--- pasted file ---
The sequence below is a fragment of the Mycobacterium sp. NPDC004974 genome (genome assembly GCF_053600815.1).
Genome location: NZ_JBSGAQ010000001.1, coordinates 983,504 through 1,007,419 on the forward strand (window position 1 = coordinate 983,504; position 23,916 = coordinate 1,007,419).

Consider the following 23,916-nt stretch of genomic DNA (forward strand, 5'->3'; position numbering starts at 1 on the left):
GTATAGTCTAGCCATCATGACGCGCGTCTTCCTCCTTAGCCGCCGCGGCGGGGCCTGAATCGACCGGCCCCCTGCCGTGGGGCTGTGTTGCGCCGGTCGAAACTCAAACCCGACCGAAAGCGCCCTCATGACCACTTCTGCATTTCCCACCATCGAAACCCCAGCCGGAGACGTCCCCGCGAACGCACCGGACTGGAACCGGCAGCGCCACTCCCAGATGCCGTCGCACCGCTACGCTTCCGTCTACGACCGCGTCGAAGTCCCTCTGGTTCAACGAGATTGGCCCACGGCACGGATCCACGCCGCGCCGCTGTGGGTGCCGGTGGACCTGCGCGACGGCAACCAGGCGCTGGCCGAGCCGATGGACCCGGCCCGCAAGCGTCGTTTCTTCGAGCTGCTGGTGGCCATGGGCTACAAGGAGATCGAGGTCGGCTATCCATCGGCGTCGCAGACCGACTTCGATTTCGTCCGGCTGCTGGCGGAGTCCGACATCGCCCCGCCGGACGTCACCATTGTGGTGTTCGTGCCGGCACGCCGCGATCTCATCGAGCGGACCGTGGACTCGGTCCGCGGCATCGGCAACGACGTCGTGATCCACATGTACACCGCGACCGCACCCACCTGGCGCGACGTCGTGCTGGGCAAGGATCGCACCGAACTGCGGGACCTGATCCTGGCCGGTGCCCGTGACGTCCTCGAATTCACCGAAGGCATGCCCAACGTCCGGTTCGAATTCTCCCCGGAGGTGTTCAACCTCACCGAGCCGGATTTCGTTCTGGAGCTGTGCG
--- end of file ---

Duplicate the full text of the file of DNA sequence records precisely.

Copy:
The sequence below is a fragment of the Mycobacterium sp. NPDC004974 genome (genome assembly GCF_053600815.1).
Genome location: NZ_JBSGAQ010000001.1, coordinates 983,504 through 1,007,419 on the forward strand (window position 1 = coordinate 983,504; position 23,916 = coordinate 1,007,419).

Consider the following 23,916-nt stretch of genomic DNA (forward strand, 5'->3'; position numbering starts at 1 on the left):
GTATAGTCTAGCCATCATGACGCGCGTCTTCCTCCTTAGCCGCCGCGGCGGGGCCTGAATCGACCGGCCCCCTGCCGTGGGGCTGTGTTGCGCCGGTCGAAACTCAAACCCGACCGAAAGCGCCCTCATGACCACTTCTGCATTTCCCACCATCGAAACCCCAGCCGGAGACGTCCCCGCGAACGCACCGGACTGGAACCGGCAGCGCCACTCCCAGATGCCGTCGCACCGCTACGCTTCCGTCTACGACCGCGTCGAAGTCCCTCTGGTTCAACGAGATTGGCCCACGGCACGGATCCACGCCGCGCCGCTGTGGGTGCCGGTGGACCTGCGCGACGGCAACCAGGCGCTGGCCGAGCCGATGGACCCGGCCCGCAAGCGTCGTTTCTTCGAGCTGCTGGTGGCCATGGGCTACAAGGAGATCGAGGTCGGCTATCCATCGGCGTCGCAGACCGACTTCGATTTCGTCCGGCTGCTGGCGGAGTCCGACATCGCCCCGCCGGACGTCACCATTGTGGTGTTCGTGCCGGCACGCCGCGATCTCATCGAGCGGACCGTGGACTCGGTCCGCGGCATCGGCAACGACGTCGTGATCCACATGTACACCGCGACCGCACCCACCTGGCGCGACGTCGTGCTGGGCAAGGATCGCACCGAACTGCGGGACCTGATCCTGGCCGGTGCCCGTGACGTCCTCGAATTCACCGAAGGCATGCCCAACGTCCGGTTCGAATTCTCCCCGGAGGTGTTCAACCTCACCGAGCCGGATTTCGTTCTGGAGCTGTGCG